Finding the perfect roommate is like finding Mr. Right. It’s tough and most of the time, impossible. Living with another human being has conflict written all over it. Conflicts are normal and are bound to happen. The difference lies with how you resolve it and how committed you are to making things work.

Looking for a housemate, as in romance, should begin with the right intentions and the right reasons. Among the top reasons for finding a roommate is to have someone to split the rent with. If you want to take the condo plunge but you doubt that you can fend for yourself, getting a condo roommate is a practical solution. In some cases, a group of friends might just decide to be housemates too. Officemates who live far from work also end up sharing a space.

Getting a roommate has become so common that in the last half-century, roommates have replaced spouses. A Pew Research showed that the first living partners of most American 20-somethings are friends or strangers, not partners. This is also easily true for highly urbanized cities where most young professionals thrive. It’s more than friendship but convenience and savings.

However, living with someone goes beyond splitting rent. Condo roommate conflicts are bound to happen so before you stop seeing each other eye to eye, learn how to settle disputes.

Who gets to clean?

In a 2010 survey, 56% of the 2000 respondents said that living with a friend had put a strain on their relationship if not resulting in falling out altogether. What makes this even more unfortunate is how basic and trivial the causes for disagreements can be. The top reason: 75% said the roommate didn’t clean up.

A messy housemate is a deal-breaker. Imagine going home with your roommate’s clothes on the couch, her shoes all over the floor, and leaves dirty dishes on the sink for days.

What to do:

Before moving in, define cleanliness. You might be surprised that while you have a penchant for tidying up and while you think that is a good thing, your roommate is annoyed by them. Face It --- some people do not mind the mess as long as they can still find where their bed is. Agree on a cleaning schedule and if you have the inner “Monica (from the TV Sitcom, Friends)” in you, take the lead. You may also agree on getting a cleaning lady drop by once a week.

Who took my food?

Well, if it’s not you, then it’s probably your roommate. The survey showed that 43% find pinching food or drink without asking is a cause for conflict. Dealing with a roommate who loves taking things without permission is a problem because condo living means living on a budget. And some roommates are well, not born generous.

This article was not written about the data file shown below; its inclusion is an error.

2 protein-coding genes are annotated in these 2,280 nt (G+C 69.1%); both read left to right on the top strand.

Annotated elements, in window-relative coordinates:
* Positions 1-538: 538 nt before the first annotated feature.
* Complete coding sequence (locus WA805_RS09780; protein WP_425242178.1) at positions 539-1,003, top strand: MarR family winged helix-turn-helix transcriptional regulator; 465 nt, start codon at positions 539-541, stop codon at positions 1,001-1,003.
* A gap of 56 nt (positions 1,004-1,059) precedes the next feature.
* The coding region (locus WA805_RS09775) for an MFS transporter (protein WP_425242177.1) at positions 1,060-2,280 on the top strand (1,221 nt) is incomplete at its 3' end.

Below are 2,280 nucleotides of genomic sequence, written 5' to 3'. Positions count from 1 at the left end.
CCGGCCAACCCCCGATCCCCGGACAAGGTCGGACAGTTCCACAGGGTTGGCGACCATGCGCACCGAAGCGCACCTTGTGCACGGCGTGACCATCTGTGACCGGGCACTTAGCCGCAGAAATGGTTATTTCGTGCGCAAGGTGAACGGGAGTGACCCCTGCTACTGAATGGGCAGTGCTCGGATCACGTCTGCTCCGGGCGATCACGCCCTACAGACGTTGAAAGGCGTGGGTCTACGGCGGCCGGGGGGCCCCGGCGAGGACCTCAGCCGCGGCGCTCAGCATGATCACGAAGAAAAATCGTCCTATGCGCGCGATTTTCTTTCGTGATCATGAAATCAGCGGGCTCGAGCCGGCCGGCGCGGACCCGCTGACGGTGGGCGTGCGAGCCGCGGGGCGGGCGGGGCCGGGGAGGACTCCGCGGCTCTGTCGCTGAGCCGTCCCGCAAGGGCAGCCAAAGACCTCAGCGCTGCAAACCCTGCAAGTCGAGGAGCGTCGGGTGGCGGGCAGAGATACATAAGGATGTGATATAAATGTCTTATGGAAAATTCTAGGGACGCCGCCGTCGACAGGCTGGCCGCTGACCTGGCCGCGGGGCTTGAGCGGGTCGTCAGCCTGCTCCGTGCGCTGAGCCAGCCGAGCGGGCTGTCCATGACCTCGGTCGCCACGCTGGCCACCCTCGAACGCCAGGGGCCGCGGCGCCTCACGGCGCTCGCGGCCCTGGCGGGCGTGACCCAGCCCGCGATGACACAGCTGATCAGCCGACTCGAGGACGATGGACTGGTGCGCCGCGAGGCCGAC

What to do:

If your roommate already made a habit of invading your part of the refrigerator, just talk to him about it. Try offering food next time to let your roommate know that you are okay to share (and that he should not worry about asking). To avoid confrontations, agree to label.

Where’s my party dress?

As with food, things can also get messy when personal belongings are involved. If one day you find your dress in your roommate’s laundry, relax and think how you will confront her, if at all.

What to do:

If you do not like to have an argument over a dress, tell her in a casual conversation how you hate it when people take your stuff instead of borrowing it. Hoping that she gets the message. If not, just make a habit of locking your door or your cabinet.

Who pays for what?

Rent and bills are easy to split down the middle. How about small household items like paper towels and trash bags? If you keep paying for them and your roommate doesn’t feel the need to share, this could lead to serious problems.

What to do:

Agree if you will take turns on picking supplies. You may also go on a grocery trip together and have a basket for “common supplies” and split the bill right there and then. If you are the type who does not mind “it’s no big deal” expenses, then don’t raise a finger.

Who pooped on the floor?

So, your roommate has a pet. More and more condos in the Philippines allow pets but with strict regulations. Pet is a serious issue if one of you has allergies, afraid of pets, or can’t stand having pets around.